Houston, We Have a Problem: Astronaut’s Camera Floats Away Into Space

If you’ve gone to see the blockbuster hit Gravity in theaters, you’ll recall several moments when Sandra Bullock’s character nearly lost something into the abyss of space — be it a drill or a screw, everything needs to be strapped down because the slightest movement will send it careening into the unknown.

Well, that was Hollywood, but the real deal did actually happened to astronaut Sunita Williams back in 2006 when her camera just up and floated away from her during a 7-hour space walk.

The video above shows what was happening, with the camera floating away around 30 seconds in. The best part of the video, however, is the dialogue that accompanies the mishap. As the camera slips away, you can hear Houston pointing it out, saying “I hope it’s tethered” and then a strained “okay… we see that” after it becomes obvious it was not.

This isn’t the clip that first caught our attention, however. Another clip, uploaded in 2011, claims to show footage from what should be the selfsame camera after it became detached from Williams’ suit:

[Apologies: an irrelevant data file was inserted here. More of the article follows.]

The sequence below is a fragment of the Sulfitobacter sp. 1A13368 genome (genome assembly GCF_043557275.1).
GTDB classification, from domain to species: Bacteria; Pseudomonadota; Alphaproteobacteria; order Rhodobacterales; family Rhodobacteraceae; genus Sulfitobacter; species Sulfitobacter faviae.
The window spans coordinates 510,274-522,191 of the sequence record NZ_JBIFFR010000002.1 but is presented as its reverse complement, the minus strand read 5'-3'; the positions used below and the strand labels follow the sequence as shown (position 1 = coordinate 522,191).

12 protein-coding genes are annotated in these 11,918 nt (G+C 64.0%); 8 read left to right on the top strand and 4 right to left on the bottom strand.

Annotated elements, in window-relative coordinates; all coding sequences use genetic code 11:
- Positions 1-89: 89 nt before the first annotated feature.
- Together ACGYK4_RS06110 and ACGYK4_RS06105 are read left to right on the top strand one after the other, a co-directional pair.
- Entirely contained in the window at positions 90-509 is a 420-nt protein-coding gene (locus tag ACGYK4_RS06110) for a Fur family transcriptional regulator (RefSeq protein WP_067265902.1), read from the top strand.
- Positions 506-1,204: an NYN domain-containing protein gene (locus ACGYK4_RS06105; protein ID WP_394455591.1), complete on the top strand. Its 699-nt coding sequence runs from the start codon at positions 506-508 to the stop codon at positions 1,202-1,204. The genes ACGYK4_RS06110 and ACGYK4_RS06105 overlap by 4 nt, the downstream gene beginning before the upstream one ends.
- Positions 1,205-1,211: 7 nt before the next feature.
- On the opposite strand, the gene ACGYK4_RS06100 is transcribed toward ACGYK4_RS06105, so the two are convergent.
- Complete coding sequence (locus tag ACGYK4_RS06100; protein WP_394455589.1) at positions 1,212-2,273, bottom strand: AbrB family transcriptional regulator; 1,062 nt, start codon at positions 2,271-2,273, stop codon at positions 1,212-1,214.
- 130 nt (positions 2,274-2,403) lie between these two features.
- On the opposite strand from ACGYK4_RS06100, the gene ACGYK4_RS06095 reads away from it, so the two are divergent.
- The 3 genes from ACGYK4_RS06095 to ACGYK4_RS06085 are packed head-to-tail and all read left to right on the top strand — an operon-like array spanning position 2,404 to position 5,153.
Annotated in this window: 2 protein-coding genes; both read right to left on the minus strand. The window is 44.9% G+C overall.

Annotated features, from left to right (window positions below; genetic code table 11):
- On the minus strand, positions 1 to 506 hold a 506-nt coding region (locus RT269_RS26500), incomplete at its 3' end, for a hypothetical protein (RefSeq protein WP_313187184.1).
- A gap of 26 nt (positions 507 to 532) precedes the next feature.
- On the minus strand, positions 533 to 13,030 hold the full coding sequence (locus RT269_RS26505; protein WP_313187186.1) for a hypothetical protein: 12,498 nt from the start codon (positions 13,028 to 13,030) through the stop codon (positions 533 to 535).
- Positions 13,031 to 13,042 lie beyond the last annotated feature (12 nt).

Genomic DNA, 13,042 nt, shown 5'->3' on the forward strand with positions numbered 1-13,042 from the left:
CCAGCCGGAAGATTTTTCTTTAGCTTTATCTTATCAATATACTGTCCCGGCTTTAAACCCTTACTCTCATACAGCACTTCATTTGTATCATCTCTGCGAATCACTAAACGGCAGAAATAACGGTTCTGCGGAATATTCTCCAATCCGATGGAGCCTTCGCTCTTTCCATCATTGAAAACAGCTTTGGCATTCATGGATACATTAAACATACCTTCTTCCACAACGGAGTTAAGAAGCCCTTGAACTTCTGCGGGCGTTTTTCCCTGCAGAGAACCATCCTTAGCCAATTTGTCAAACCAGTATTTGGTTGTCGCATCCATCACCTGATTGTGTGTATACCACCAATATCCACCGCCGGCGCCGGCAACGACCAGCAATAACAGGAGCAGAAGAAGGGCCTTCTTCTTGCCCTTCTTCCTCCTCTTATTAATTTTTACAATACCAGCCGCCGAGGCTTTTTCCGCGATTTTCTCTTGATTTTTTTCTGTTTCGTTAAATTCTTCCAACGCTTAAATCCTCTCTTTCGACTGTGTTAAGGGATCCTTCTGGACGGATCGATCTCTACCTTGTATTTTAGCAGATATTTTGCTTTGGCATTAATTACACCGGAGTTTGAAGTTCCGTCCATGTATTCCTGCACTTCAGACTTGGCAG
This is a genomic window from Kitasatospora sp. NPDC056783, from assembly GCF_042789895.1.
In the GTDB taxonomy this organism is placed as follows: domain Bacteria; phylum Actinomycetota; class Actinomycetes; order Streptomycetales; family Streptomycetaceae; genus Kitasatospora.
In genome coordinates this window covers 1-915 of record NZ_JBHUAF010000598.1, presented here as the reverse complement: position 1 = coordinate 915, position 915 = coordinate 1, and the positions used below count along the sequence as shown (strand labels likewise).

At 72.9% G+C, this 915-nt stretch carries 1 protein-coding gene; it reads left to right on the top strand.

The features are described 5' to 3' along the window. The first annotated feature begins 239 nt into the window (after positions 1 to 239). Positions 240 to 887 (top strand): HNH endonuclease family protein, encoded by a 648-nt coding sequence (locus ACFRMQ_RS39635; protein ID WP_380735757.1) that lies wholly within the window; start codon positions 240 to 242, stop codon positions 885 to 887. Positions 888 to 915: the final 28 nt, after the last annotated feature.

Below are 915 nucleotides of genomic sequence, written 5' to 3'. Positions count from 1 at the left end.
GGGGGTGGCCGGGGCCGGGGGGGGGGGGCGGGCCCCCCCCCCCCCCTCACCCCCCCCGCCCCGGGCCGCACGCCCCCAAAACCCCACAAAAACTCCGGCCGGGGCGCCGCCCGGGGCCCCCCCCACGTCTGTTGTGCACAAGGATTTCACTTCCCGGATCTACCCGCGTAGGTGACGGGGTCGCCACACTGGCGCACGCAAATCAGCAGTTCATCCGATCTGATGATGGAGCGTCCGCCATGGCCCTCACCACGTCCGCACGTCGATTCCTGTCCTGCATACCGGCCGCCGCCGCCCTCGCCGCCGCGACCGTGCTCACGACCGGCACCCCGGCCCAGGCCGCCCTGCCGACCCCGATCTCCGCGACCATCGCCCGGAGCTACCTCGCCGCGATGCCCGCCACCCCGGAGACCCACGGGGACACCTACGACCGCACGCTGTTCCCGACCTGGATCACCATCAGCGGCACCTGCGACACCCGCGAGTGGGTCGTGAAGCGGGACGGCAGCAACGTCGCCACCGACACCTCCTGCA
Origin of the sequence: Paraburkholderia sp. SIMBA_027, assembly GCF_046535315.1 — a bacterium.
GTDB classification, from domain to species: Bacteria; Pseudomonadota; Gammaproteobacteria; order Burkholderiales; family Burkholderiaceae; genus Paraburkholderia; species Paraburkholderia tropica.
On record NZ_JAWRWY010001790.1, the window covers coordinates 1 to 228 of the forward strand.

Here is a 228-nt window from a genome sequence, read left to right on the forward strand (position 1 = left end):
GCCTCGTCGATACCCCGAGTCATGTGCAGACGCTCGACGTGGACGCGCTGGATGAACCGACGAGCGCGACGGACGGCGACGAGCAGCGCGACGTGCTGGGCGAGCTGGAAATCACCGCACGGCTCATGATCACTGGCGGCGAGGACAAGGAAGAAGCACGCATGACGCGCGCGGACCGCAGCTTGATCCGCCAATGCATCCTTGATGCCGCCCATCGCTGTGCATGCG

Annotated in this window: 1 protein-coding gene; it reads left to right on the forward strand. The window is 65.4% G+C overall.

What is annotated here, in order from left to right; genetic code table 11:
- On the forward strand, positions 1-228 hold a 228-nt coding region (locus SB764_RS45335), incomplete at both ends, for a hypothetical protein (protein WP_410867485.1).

We’re not entirely sure this one is legit since the footage that is supposed to overlap seems wrong and even the date of the spacewalk in the description is off. Plus, the Earth looks rather small when the camera spins around to look at the space station, but then again we have very little experience with cameras floating away in space, so feel free to correct us.

If it is legitimate, then it makes a heck of an addition to the popular footage at the top — a bit of a terrifying addition if we’re being honest. Want to know what it’s like to float helplessly into space? Now you do.

So check out both videos, say a little prayer for the lost camera (which has probably burned up in the atmosphere by now) and think on the benefits of gravity. Sure, it’s gravity that slams your several-thousand-dollar lens into the ground when you drop it… but at least you have the option to set it down safely without worrying about it going anywhere.